“This divine mother, O my children, is the ladder of sinners by which they ascend to the height of divine grace. She is my greatest confidence. She is the whole basis of my hope” - Saint Bernard of Clairvaux.
Sublime veneration of the Blessed Virgin Mary has always belonged uniquely to the Catholic Church, and is essential to its holiness.
The eminence given to Our Lady and her part in the salvation of souls is so marvellous, and her power to help us so immense, that the Church has taught there to be a certain necessity in understanding and embracing a profound devotion to her.
This has ever been a great stumbling block for heretics and schismatics; and, although a Catholic will reverence the Mother of God, he may yet be struck by the extent to which Our Lady is said truly to be necessitous in the sanctification and salvation of mankind.
In what sense, he asks, is devotion to Mary necessary to my salvation? Is devotion to Christ not enough?
Father Germàn Fliess sits down with Alexander Krawczyk to answer this question. He lays out the main principles behind the devotion to Our Lady as it has been esteemed and approved of by the Fathers of the Church, and by the doctors, popes, theologians, and saints of every age. All these have professed that the Blessed Virgin Mary stands in such relation to God’s grace, and plays so crucial a part in communicating it to mankind, that it is extremely difficult – in fact, morally impossible – to obtain and preserve the graces necessary for salvation without the help of Our Lady.
Father Fliess begins by first clarifying that the devotion to Our Lady is not considered by the Church to be of absolute necessity, but of moral necessity. What this means is that whereas something is said to be absolutely necessary when we cannot attain the end simply without it (as is true of sanctifying grace in order to attain to the Beatific Vision), something is morally necessary when the end cannot be attained easily without it.
As Mary is the Mediatrix of all graces, being the treasurer of all the graces God is pleased to bestow on us, and obtaining grace for souls even without any promptings of prayer and invocation, her assistance is bound up in our eternal welfare. To neglect this help is to take on so many difficulties in working out our salvation, that it is considered morally impossible to be saved without it.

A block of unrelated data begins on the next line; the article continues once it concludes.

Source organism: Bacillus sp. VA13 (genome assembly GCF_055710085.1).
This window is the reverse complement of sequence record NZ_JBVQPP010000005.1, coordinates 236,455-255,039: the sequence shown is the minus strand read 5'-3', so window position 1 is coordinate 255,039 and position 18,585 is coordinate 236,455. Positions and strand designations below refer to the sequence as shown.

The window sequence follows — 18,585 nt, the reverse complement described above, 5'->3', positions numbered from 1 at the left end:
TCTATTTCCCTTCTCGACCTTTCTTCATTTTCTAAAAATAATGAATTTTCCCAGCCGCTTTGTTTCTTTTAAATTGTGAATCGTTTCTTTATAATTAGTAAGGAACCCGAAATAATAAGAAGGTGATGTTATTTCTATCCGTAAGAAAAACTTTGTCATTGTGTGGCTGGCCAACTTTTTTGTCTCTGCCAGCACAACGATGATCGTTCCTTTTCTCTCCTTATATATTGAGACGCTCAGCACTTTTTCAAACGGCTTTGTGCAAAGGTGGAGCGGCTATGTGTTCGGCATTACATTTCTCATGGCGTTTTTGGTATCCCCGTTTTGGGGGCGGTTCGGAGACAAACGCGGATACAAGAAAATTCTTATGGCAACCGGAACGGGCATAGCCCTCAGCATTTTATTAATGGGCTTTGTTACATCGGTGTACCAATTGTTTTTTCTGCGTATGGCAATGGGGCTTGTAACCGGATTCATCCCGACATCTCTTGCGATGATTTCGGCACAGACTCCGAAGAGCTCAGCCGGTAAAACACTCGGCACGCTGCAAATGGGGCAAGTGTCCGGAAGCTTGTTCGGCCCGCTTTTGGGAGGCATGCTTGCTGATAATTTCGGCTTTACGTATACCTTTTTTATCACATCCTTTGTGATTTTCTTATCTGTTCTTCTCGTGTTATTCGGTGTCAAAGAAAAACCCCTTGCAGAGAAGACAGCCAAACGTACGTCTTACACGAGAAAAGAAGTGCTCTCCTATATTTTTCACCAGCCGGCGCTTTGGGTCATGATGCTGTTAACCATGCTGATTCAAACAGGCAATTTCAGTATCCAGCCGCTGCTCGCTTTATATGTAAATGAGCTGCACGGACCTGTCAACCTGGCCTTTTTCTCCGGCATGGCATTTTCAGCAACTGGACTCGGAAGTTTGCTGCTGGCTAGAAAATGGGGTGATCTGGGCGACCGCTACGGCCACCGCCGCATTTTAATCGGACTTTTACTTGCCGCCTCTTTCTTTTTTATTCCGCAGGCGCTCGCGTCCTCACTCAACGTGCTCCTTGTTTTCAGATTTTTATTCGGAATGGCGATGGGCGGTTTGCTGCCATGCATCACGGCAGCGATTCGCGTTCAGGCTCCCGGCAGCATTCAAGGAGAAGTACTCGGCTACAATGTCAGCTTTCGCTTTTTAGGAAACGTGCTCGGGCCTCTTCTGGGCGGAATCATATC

This fact is testified to by the Popes and Doctors of the Church. Pope Leo XIII once said of Our Lady that “so great is her dignity, so great her favour before God, that whosoever in his need will not have recourse to her, is trying to fly without wings.”
Mr. Krawczyk asks Father Fliess to give additional demonstrations of the moral necessity of devotion to Mary.
Father follows the reasoning of Saint Thomas Aquinas, who observed that every man is obliged to pray in order to receive the spiritual goods which only God can bestow. Prayer is primarily to God as the end, as from God we expect all good, but in a secondary way we pray to the saints as our patrons, whom God is pleased to have intercede on our behalf. As Our Lady is Queen of all saints and Mediatrix of all graces, then we are necessarily bound to ask her to intercede for us and obtain the graces necessary for our salvation. Who else has greater power to move God to spare us? Who can better secure our salvation?
Father Fliess further mentions that devotion to Mary is in accordance with the natural law, in that it greatly assists us in our duty to tend towards God as our proper end. To neglect this means of winning grace is to seriously fall short in the pursuit of our eternal goal. It is to forego the surest, most direct road to Christ, as it was declared by Pope Saint Pius X.
Of great interest and consolation is the fact that devotion to Our Lady has always been considered by the Church to be one of the best signs of predestination. Conversely, to give it scorn is just as sure a sign of reprobation.
To those truly devoted to her, Mary is the ‘certain salvation of Christians’ according to Saint Ephrem. She was to Saint John Damascene a ‘certain pledge of salvation.’ On the other hand, Saint Alphonsus cites the teaching of Saint Albert the Great and others to assert that those who are not protected by Mary shall be lost. “Let those tremble who little esteem or abandon devotion to this divine mother.”
Father Fliess closes out this episode by discussing the three kinds of devotion to Mary: the perfect, imperfect, and false devotion. He further emphasises the necessity of perseverance. If we persevere in this devotion, Our Lady will obtain for us our conversion. If we do not, we are in danger of becoming obdurate in our sins.
Such is the grave importance of having a strong devotion to Mary. Theoretically, we might go without it; but to do so would be insanity. Practically, we need Mary to get to heaven. If we must ensure as much as possible our salvation, we cannot refrain from devotion to the Mother of God. We must be zealous in the practice of it.
Father Fliess ends with his personal advice, that we see frequently this devotion ‘in the light of eternity’; for the inestimable value of her extreme and maternal love for us will be made known at our judgment. Let us make use of it now, and honour that Mother whom God has been so pleased to give us as a ladder to heaven and as the promise of our salvation.
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